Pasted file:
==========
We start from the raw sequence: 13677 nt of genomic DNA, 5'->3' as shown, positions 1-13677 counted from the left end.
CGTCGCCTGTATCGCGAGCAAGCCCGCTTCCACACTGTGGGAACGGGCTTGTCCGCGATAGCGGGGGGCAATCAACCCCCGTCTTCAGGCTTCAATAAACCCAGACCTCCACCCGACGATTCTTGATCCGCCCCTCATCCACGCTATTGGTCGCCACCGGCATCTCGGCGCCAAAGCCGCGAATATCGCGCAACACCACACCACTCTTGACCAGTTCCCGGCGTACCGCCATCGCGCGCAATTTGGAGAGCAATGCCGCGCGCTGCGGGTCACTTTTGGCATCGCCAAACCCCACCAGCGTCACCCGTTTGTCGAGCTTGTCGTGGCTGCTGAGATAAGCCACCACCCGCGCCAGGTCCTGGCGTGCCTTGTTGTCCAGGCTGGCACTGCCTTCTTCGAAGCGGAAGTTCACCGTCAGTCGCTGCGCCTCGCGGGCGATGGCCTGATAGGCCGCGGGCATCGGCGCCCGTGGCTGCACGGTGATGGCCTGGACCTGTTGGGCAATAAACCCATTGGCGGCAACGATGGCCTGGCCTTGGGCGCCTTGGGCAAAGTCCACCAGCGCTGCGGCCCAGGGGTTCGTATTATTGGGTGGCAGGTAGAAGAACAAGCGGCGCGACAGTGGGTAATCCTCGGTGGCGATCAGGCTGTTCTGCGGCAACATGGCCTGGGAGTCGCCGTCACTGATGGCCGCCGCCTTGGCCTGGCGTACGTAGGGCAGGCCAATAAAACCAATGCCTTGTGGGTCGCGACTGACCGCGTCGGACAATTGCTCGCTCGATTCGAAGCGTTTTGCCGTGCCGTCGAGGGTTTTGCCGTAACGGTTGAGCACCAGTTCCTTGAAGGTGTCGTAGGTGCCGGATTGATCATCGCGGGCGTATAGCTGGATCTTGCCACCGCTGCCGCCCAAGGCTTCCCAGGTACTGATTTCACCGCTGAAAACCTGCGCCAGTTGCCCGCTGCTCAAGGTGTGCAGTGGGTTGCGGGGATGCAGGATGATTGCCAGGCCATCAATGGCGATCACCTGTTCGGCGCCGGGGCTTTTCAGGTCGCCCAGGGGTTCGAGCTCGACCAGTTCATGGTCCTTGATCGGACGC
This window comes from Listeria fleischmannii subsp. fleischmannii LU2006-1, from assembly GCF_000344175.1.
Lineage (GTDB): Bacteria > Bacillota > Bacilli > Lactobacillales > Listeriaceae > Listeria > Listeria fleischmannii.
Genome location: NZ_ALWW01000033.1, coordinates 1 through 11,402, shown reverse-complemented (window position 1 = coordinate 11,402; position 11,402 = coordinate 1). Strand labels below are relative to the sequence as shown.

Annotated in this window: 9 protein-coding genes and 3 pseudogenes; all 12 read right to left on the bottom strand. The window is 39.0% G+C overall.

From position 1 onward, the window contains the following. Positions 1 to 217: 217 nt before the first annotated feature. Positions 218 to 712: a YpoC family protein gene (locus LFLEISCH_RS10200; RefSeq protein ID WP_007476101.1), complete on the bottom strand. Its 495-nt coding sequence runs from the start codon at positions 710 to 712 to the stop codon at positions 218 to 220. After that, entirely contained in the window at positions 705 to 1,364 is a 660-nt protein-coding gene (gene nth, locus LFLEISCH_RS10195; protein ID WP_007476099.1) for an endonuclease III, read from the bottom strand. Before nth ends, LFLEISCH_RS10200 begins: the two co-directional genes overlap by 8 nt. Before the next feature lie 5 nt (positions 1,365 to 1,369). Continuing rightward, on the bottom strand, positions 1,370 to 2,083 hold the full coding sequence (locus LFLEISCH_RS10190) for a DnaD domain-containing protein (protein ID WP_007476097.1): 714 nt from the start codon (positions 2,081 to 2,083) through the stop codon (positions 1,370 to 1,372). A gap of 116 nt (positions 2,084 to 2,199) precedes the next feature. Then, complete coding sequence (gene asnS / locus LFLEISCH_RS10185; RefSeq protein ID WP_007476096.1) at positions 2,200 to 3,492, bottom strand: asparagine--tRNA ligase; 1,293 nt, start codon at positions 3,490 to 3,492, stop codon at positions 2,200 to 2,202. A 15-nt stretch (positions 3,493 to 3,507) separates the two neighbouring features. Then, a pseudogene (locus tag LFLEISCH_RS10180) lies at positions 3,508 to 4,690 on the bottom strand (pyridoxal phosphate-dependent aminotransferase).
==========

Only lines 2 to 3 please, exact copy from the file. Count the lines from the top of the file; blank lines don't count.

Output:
CGTCGCCTGTATCGCGAGCAAGCCCGCTTCCACACTGTGGGAACGGGCTTGTCCGCGATAGCGGGGGGCAATCAACCCCCGTCTTCAGGCTTCAATAAACCCAGACCTCCACCCGACGATTCTTGATCCGCCCCTCATCCACGCTATTGGTCGCCACCGGCATCTCGGCGCCAAAGCCGCGAATATCGCGCAACACCACACCACTCTTGACCAGTTCCCGGCGTACCGCCATCGCGCGCAATTTGGAGAGCAATGCCGCGCGCTGCGGGTCACTTTTGGCATCGCCAAACCCCACCAGCGTCACCCGTTTGTCGAGCTTGTCGTGGCTGCTGAGATAAGCCACCACCCGCGCCAGGTCCTGGCGTGCCTTGTTGTCCAGGCTGGCACTGCCTTCTTCGAAGCGGAAGTTCACCGTCAGTCGCTGCGCCTCGCGGGCGATGGCCTGATAGGCCGCGGGCATCGGCGCCCGTGGCTGCACGGTGATGGCCTGGACCTGTTGGGCAATAAACCCATTGGCGGCAACGATGGCCTGGCCTTGGGCGCCTTGGGCAAAGTCCACCAGCGCTGCGGCCCAGGGGTTCGTATTATTGGGTGGCAGGTAGAAGAACAAGCGGCGCGACAGTGGGTAATCCTCGGTGGCGATCAGGCTGTTCTGCGGCAACATGGCCTGGGAGTCGCCGTCACTGATGGCCGCCGCCTTGGCCTGGCGTACGTAGGGCAGGCCAATAAAACCAATGCCTTGTGGGTCGCGACTGACCGCGTCGGACAATTGCTCGCTCGATTCGAAGCGTTTTGCCGTGCCGTCGAGGGTTTTGCCGTAACGGTTGAGCACCAGTTCCTTGAAGGTGTCGTAGGTGCCGGATTGATCATCGCGGGCGTATAGCTGGATCTTGCCACCGCTGCCGCCCAAGGCTTCCCAGGTACTGATTTCACCGCTGAAAACCTGCGCCAGTTGCCCGCTGCTCAAGGTGTGCAGTGGGTTGCGGGGATGCAGGATGATTGCCAGGCCATCAATGGCGATCACCTGTTCGGCGCCGGGGCTTTTCAGGTCGCCCAGGGGTTCGAGCTCGACCAGTTCATGGTCCTTGATCGGACGC
This window comes from Listeria fleischmannii subsp. fleischmannii LU2006-1, from assembly GCF_000344175.1.